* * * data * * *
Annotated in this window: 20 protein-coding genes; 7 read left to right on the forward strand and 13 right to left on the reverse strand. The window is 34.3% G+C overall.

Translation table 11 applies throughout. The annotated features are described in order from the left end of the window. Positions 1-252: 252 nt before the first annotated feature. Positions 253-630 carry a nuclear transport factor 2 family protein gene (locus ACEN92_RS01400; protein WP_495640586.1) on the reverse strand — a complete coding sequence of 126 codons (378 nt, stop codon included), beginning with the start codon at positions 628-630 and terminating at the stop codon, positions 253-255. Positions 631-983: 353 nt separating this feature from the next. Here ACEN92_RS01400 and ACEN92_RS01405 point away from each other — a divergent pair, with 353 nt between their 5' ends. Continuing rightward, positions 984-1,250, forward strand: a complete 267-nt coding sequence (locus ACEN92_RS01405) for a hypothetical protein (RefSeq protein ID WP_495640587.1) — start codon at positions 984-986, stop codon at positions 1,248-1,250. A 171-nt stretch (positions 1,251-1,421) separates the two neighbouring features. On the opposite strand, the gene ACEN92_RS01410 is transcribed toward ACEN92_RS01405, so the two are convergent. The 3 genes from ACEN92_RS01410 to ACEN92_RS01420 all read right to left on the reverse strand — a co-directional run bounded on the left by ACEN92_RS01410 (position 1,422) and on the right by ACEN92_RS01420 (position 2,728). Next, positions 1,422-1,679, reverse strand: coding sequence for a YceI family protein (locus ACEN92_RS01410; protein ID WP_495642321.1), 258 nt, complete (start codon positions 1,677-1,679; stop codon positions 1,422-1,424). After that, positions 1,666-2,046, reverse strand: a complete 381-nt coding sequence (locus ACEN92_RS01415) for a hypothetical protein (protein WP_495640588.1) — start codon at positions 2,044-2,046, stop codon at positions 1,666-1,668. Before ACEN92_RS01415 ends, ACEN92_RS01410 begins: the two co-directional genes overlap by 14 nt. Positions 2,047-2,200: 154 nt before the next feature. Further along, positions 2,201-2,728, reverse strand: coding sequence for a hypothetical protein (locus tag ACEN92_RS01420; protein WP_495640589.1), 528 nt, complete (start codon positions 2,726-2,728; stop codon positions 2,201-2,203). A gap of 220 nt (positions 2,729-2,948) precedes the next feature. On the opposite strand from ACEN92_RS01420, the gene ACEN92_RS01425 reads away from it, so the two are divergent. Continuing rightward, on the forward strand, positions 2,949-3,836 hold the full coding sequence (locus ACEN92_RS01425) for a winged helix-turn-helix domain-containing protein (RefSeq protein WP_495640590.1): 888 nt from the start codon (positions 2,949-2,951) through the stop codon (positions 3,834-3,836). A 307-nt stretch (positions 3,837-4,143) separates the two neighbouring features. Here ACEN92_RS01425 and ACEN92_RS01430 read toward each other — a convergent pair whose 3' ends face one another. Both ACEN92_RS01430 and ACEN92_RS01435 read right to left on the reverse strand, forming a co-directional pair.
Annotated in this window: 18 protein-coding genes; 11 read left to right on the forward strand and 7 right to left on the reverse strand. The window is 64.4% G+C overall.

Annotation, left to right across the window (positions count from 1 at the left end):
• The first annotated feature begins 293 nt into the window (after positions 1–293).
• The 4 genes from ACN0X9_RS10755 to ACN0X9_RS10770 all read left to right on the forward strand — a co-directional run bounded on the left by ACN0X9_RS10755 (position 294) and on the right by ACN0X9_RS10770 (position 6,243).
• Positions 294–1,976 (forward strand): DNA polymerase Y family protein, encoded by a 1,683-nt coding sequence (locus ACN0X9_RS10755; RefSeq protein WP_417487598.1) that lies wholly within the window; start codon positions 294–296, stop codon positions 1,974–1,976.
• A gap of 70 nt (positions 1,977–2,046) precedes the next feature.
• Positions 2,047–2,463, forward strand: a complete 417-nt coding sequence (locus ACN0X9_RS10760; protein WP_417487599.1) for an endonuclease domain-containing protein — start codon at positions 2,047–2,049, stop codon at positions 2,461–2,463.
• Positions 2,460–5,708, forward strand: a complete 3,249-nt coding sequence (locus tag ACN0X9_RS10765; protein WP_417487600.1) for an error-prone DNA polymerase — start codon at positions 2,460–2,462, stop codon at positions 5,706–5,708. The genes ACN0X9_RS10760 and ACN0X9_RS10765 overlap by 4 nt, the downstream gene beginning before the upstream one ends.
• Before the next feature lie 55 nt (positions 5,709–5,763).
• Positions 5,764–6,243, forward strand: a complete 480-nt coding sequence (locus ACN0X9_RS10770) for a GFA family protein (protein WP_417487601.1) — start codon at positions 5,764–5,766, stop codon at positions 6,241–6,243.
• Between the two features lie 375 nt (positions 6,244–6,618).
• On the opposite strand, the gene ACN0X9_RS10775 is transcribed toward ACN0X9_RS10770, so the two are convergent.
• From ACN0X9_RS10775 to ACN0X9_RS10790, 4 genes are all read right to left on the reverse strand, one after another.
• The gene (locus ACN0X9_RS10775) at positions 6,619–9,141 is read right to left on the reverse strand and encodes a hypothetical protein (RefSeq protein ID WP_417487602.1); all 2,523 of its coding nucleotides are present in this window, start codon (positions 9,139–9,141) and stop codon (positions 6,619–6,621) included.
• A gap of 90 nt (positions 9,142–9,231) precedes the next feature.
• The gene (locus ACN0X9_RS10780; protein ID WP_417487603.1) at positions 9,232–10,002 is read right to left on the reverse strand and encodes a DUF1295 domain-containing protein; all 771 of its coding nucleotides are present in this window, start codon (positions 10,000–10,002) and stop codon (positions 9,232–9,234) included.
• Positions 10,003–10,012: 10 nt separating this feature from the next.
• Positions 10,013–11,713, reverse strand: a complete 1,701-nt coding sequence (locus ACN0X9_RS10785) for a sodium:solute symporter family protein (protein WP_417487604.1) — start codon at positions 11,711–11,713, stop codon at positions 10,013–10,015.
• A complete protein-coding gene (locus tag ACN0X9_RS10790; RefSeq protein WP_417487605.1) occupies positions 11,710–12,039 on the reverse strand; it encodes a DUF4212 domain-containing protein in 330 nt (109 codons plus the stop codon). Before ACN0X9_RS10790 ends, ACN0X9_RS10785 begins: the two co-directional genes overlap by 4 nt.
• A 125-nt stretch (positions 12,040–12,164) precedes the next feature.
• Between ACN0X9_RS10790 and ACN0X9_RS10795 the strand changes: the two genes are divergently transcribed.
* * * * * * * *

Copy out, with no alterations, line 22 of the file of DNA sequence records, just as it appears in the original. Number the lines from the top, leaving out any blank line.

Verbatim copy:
• A 125-nt stretch (positions 12,040–12,164) precedes the next feature.